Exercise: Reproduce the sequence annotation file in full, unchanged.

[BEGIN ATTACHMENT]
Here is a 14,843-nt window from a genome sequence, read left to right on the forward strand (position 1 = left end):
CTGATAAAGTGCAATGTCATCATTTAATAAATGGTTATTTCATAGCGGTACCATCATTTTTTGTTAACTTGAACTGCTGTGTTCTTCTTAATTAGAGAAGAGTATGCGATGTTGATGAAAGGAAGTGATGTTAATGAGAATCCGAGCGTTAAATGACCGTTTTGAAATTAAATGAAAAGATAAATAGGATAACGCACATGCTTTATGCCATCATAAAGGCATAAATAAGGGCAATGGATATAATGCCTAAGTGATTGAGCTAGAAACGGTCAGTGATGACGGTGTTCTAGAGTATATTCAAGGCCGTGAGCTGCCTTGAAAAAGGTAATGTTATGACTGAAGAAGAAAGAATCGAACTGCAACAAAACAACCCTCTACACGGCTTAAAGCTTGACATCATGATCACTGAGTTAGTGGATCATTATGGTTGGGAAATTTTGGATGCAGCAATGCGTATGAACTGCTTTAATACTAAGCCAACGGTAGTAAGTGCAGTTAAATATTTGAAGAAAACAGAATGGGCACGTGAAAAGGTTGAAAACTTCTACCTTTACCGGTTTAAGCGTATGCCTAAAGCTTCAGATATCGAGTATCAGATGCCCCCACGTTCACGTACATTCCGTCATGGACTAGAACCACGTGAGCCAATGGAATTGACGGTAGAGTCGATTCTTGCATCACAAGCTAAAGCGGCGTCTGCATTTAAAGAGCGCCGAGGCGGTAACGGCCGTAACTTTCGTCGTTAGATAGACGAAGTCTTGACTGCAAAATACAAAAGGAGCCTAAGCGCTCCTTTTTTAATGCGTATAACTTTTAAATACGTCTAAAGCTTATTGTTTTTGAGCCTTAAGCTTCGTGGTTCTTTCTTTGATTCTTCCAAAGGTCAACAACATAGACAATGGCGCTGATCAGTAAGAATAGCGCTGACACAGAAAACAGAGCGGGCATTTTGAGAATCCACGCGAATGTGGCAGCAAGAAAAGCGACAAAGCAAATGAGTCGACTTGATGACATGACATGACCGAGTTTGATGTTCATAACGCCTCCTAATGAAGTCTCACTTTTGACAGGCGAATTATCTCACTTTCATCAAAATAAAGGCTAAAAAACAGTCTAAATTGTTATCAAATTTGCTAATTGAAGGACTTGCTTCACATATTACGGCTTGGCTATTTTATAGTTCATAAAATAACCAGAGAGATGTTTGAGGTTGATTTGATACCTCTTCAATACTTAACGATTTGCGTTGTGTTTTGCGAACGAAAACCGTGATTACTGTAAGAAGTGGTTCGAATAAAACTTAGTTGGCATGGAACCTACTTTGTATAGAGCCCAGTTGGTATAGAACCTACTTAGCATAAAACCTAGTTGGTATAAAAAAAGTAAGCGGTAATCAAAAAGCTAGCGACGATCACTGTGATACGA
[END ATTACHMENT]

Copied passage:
Here is a 14,843-nt window from a genome sequence, read left to right on the forward strand (position 1 = left end):
CTGATAAAGTGCAATGTCATCATTTAATAAATGGTTATTTCATAGCGGTACCATCATTTTTTGTTAACTTGAACTGCTGTGTTCTTCTTAATTAGAGAAGAGTATGCGATGTTGATGAAAGGAAGTGATGTTAATGAGAATCCGAGCGTTAAATGACCGTTTTGAAATTAAATGAAAAGATAAATAGGATAACGCACATGCTTTATGCCATCATAAAGGCATAAATAAGGGCAATGGATATAATGCCTAAGTGATTGAGCTAGAAACGGTCAGTGATGACGGTGTTCTAGAGTATATTCAAGGCCGTGAGCTGCCTTGAAAAAGGTAATGTTATGACTGAAGAAGAAAGAATCGAACTGCAACAAAACAACCCTCTACACGGCTTAAAGCTTGACATCATGATCACTGAGTTAGTGGATCATTATGGTTGGGAAATTTTGGATGCAGCAATGCGTATGAACTGCTTTAATACTAAGCCAACGGTAGTAAGTGCAGTTAAATATTTGAAGAAAACAGAATGGGCACGTGAAAAGGTTGAAAACTTCTACCTTTACCGGTTTAAGCGTATGCCTAAAGCTTCAGATATCGAGTATCAGATGCCCCCACGTTCACGTACATTCCGTCATGGACTAGAACCACGTGAGCCAATGGAATTGACGGTAGAGTCGATTCTTGCATCACAAGCTAAAGCGGCGTCTGCATTTAAAGAGCGCCGAGGCGGTAACGGCCGTAACTTTCGTCGTTAGATAGACGAAGTCTTGACTGCAAAATACAAAAGGAGCCTAAGCGCTCCTTTTTTAATGCGTATAACTTTTAAATACGTCTAAAGCTTATTGTTTTTGAGCCTTAAGCTTCGTGGTTCTTTCTTTGATTCTTCCAAAGGTCAACAACATAGACAATGGCGCTGATCAGTAAGAATAGCGCTGACACAGAAAACAGAGCGGGCATTTTGAGAATCCACGCGAATGTGGCAGCAAGAAAAGCGACAAAGCAAATGAGTCGACTTGATGACATGACATGACCGAGTTTGATGTTCATAACGCCTCCTAATGAAGTCTCACTTTTGACAGGCGAATTATCTCACTTTCATCAAAATAAAGGCTAAAAAACAGTCTAAATTGTTATCAAATTTGCTAATTGAAGGACTTGCTTCACATATTACGGCTTGGCTATTTTATAGTTCATAAAATAACCAGAGAGATGTTTGAGGTTGATTTGATACCTCTTCAATACTTAACGATTTGCGTTGTGTTTTGCGAACGAAAACCGTGATTACTGTAAGAAGTGGTTCGAATAAAACTTAGTTGGCATGGAACCTACTTTGTATAGAGCCCAGTTGGTATAGAACCTACTTAGCATAAAACCTAGTTGGTATAAAAAAAGTAAGCGGTAATCAAAAAGCTAGCGACGATCACTGTGATACGA